Virgil van Dijk claims Napoli win can act as springboard to Champions League glory for Liverpool

With the current form of Mohamed Salah it is perhaps no surprise to find Van Dijk confident for the rest of the Champions League campaign. (AFP)
Updated 12 December 2018

Virgil van Dijk claims Napoli win can act as springboard to Champions League glory for Liverpool

LIVERPOOL: Virgil Van Dijk has claimed Liverpool can use their Champions League escape against Napoli as a springboard to win Europe’s elite club competition.
Jurgen Klopp’s side booked their place in the last 16 with a tense 1-0 win over Napoli at Anfield on Tuesday night.
A fine finish from Mohamed Salah put Liverpool ahead, but the Reds needed goalkeeper Alisson to make a superb save to deny Arkadiusz Milik in the closing seconds before they could finally relax.
Liverpool are also top of the Premier League after going unbeaten in their first 16 games this season, raising the prospect of Klopp’s men winning a first English title since 1990 while also challenging for a sixth European Cup.
Dutch defender Van Dijk sees no reason why Liverpool cannot win the Champions League this term after going close last year, when they lost in the final against Real Madrid.
“It’s something that we all want, it’s something that we are going to give everything for,” Van Dijk said.
“We want to play on the highest level and the Champions League, other than the Premier League, for us is the highest level.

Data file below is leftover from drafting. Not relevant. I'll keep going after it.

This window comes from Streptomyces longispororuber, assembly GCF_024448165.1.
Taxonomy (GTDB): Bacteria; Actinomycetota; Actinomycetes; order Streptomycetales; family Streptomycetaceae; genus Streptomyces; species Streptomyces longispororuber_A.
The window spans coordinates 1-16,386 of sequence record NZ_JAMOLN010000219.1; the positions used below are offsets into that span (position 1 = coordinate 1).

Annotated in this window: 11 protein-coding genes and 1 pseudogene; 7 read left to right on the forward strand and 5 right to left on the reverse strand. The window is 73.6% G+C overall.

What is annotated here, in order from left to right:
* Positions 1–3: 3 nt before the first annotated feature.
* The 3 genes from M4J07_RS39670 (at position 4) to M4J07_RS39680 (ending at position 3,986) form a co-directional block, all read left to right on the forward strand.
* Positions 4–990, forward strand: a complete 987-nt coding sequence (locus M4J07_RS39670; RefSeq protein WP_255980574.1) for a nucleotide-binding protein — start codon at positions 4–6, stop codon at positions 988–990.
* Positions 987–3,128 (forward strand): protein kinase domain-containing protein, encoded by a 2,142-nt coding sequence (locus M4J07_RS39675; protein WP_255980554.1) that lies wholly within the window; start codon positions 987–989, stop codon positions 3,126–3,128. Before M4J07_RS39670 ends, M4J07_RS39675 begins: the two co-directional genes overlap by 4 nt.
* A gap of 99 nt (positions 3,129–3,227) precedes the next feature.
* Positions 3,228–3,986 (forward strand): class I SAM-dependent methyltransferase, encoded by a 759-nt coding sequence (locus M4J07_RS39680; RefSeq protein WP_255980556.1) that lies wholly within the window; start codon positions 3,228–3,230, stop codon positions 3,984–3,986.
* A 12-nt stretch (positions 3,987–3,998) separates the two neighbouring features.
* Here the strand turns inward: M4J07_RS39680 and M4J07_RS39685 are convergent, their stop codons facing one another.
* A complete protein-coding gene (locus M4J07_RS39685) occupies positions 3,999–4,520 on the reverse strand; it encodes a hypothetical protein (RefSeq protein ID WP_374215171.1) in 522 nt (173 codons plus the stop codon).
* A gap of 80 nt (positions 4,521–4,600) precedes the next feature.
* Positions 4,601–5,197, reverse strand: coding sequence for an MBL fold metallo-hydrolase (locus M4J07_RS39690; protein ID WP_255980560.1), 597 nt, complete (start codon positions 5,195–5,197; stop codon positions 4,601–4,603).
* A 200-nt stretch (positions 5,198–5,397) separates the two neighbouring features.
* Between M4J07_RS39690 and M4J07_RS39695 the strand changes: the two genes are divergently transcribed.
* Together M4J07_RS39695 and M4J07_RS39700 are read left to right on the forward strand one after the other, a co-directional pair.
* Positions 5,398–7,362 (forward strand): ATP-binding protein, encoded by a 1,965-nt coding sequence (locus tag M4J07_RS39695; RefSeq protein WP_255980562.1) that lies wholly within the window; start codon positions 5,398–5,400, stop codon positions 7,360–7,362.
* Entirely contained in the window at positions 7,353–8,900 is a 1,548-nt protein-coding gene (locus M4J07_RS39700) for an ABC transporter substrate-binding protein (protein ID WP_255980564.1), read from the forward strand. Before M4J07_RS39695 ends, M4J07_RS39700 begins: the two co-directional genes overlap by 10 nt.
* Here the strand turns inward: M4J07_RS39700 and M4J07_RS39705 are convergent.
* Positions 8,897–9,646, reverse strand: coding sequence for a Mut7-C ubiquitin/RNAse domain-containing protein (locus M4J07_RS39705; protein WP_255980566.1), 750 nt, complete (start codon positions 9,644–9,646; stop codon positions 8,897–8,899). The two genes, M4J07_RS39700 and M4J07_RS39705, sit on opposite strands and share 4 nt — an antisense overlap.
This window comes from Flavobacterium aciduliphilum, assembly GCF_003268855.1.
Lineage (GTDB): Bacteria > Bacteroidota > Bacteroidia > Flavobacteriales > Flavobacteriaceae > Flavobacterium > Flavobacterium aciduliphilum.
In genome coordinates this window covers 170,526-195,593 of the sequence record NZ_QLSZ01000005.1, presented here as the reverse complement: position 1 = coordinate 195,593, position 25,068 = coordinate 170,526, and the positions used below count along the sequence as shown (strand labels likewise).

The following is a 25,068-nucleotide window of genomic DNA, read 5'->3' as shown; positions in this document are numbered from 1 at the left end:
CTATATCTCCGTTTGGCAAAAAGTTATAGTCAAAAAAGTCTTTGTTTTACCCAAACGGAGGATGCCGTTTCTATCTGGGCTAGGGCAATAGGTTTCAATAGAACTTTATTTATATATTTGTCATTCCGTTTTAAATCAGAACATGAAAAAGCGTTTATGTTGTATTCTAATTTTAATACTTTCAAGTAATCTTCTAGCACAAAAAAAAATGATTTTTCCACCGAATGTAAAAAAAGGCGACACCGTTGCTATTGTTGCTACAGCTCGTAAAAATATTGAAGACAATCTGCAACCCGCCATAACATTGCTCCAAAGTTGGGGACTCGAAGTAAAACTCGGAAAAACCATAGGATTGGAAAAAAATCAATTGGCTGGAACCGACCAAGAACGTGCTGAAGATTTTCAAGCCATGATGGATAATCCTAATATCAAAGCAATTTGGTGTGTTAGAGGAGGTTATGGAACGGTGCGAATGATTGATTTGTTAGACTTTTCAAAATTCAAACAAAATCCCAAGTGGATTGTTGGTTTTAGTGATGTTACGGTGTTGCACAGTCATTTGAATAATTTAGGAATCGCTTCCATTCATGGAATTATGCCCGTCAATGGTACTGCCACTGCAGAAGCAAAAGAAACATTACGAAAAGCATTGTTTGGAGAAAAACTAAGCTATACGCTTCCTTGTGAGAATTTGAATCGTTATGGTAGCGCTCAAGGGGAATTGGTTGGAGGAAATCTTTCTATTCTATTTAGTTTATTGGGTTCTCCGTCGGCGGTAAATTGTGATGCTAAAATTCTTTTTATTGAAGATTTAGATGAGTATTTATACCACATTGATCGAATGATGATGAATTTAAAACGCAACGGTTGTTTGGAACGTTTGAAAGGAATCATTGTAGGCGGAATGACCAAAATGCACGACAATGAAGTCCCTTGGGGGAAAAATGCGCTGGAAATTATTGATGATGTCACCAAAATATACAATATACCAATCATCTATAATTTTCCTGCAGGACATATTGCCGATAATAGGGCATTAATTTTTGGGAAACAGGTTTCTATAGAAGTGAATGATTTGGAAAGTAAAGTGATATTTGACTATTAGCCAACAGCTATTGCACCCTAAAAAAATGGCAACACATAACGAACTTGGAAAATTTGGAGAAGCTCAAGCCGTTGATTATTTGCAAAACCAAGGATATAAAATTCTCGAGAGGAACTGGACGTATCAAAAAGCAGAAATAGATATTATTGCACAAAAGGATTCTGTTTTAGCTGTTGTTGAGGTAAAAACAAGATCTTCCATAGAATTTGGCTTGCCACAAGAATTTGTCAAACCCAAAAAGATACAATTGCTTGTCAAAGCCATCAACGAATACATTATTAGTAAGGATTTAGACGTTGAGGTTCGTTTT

“We want to reach the maximum and hopefully do better than we did last year in the Champions League. You need to have dreams, you need to go for it, otherwise why would you be a footballer?
“It’s a great time to be a Liverpool fan or player. It’s tough but enjoy it and embrace it. These are the days you want to experience as a footballer and we are.”
Liverpool have conceded just six goals in the league this season and, after some less solid displays in their previous Champions League games, they managed to replicate that domestic defensive strength to keep Napoli at bay.
Van Dijk revealed much of that is built on the team ethic which means the players being confident enough to challenge each other in order to maintain their high standards.
“You need to be hard with each other. When things aren’t going right you need to tell each other, otherwise it’s going to be too easy. I think that’s a sign of a good team,” he said.
“When people are shouting at me I take it because they want to make me better and (if it is) their mistake they take it as well if I shout to them.
“That’s how it is, we’re all grown-ups, we take it and after the game if you’re not happy with it then you discuss it.”
Van Dijk said Liverpool had been frustrated at missing “big chances” against Napoli, including one opportunity that he himself volleyed over the bar.
“We could have made it a lot easier, we could have scored another two or three, we didn’t, and then it was important for us to win our battles and keep it tight and we did,” he said.


Sudan’s first female football stars push for women’s rights

Updated 08 December 2019

Sudan’s first female football stars push for women’s rights

  • Sudan was once a football pioneer, joining FIFA in 1948 and co-founding the Confederation of African Football
  • Women were at the forefront of anti-Bashir protests, expressing anger against centuries of patriarchal traditions and laws

KHARTOUM: Within months of Sudan’s first women’s football league kicking off, the championship’s emerging stars are being hailed as icons for equal rights in a country transitioning to civilian rule.
Orjuan Essam, 19, and Rayan Rajab, 22, of Khartoum-based Tahadi women’s club, have scored several goals already in a tournament that would have seemed unlikely when autocrat Omar Al-Bashir was in power.